Measuring service-level learning effects in search via query-randomized experiments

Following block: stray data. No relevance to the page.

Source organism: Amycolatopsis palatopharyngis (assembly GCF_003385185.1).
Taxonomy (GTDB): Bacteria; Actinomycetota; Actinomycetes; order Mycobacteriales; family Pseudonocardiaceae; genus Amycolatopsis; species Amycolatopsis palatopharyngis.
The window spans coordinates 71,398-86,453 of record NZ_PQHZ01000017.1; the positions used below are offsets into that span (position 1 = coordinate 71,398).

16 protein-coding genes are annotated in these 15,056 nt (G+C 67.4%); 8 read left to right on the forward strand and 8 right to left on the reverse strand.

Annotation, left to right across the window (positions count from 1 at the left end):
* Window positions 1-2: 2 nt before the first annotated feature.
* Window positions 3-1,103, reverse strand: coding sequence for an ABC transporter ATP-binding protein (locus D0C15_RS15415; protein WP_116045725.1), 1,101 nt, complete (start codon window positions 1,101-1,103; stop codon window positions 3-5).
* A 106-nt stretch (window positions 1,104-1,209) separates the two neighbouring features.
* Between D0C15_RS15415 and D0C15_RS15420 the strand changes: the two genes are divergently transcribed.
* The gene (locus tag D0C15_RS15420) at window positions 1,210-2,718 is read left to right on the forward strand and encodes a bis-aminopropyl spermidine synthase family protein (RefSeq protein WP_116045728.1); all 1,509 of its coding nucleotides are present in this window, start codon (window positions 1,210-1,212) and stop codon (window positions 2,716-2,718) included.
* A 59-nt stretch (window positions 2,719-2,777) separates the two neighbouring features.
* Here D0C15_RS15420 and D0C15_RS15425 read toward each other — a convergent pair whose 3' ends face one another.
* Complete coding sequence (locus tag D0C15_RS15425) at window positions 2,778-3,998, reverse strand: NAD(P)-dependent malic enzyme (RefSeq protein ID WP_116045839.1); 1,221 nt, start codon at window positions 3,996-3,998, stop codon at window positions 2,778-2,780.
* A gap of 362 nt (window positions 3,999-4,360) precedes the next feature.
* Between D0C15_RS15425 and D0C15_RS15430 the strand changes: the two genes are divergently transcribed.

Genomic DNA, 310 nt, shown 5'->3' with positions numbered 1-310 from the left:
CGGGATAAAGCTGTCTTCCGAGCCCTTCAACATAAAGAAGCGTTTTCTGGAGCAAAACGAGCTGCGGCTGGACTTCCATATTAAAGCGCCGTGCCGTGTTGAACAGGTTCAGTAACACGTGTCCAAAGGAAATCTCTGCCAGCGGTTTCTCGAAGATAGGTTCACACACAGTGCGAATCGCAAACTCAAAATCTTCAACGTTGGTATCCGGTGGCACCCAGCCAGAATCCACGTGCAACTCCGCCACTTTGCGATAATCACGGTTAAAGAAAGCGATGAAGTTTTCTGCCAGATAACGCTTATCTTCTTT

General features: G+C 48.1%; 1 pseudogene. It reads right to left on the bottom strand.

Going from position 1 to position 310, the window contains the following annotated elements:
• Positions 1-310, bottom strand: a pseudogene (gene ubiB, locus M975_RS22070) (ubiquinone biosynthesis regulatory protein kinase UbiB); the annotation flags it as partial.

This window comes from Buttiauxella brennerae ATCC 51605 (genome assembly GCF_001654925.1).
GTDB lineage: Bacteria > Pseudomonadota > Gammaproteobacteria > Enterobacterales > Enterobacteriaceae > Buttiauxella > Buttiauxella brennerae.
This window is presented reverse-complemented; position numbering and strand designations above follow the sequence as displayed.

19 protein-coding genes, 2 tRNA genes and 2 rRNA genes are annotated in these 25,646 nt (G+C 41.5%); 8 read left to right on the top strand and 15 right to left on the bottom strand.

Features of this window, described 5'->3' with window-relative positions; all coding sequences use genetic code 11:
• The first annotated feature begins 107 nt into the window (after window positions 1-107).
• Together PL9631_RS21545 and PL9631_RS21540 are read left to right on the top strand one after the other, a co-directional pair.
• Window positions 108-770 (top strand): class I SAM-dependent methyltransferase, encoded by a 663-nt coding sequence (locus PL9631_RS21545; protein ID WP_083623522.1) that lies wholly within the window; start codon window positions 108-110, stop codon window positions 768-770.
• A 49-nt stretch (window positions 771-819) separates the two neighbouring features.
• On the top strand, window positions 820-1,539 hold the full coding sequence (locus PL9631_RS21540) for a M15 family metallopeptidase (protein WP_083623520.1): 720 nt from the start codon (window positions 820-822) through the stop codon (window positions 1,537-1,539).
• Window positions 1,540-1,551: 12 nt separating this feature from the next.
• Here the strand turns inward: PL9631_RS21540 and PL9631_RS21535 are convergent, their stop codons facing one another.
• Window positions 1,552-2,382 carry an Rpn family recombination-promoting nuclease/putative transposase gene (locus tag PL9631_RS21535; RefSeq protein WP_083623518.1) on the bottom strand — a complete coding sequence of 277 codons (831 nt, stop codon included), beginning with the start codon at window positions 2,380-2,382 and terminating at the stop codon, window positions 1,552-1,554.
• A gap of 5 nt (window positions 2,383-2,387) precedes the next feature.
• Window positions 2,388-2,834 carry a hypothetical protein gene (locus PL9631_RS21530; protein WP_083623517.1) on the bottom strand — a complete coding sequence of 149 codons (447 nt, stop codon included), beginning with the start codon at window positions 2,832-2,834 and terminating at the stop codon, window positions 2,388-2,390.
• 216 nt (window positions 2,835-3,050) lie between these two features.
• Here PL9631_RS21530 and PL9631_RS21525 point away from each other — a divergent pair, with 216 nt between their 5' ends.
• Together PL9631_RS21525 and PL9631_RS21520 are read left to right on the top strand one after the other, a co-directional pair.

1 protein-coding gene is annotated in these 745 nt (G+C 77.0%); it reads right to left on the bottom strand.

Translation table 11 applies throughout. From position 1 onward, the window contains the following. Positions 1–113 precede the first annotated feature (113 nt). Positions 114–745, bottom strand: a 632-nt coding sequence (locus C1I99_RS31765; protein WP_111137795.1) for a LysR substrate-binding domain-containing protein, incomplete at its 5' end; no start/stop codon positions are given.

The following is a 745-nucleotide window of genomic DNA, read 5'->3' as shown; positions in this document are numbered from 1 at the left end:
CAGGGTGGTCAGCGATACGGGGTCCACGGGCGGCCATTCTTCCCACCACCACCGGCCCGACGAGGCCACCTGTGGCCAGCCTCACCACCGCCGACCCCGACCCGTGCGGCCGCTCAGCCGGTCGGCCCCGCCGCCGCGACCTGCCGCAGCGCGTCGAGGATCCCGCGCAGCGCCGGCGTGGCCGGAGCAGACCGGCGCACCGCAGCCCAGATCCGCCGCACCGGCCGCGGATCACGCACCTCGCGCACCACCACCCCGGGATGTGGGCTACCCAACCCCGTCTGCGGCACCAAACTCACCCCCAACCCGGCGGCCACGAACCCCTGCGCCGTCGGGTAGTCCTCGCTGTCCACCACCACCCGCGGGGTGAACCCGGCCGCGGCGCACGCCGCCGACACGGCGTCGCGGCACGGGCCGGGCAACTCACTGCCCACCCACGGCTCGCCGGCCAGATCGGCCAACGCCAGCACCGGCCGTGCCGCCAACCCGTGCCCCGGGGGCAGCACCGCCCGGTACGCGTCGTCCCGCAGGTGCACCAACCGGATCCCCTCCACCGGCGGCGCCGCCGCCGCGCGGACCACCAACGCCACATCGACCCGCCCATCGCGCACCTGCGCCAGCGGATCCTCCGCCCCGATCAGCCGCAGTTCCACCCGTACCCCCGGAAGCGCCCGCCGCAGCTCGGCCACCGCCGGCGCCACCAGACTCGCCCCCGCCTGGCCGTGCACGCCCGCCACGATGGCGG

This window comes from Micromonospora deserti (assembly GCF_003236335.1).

In order to determine the relevance of a given item to a query, most modern search ranking systems make use of features which aggregate prior user behavior for that item and query (e.g. click rate). For practical reasons, when running A/B tests on ranking systems, these features are generally shared between all treatments. For the most common experiment designs, which randomize traffic by user or by session, this creates a pathway by which the behavior of units in one treatment can effect the outcomes for units in other treatments, violating the Stable Unit Treatment Value Assumption (SUTVA) and biasing measured outcomes. Moreover, for experi-ments targeting improvements to the behavior data available to such features (e.g. online exploration), this pathway is precisely the one we are trying to affect; if such changes occur identically in treatment and control, then they cannot be measured. To address this, we propose the use of experiments which instead randomize traffic based on the search query. To validate our approach, we perform a pair of A/B tests on an explore-exploit framework in the Amazon search page: one under query randomization, and one under user randomization. In line with the theoretical predictions, we find that the query-randomized iteration is able to measure a statistically significant effect (+0.66% Purchases, p=0.001) where the user-randomized iteration does not (-0.02% Purchases, p=0.851).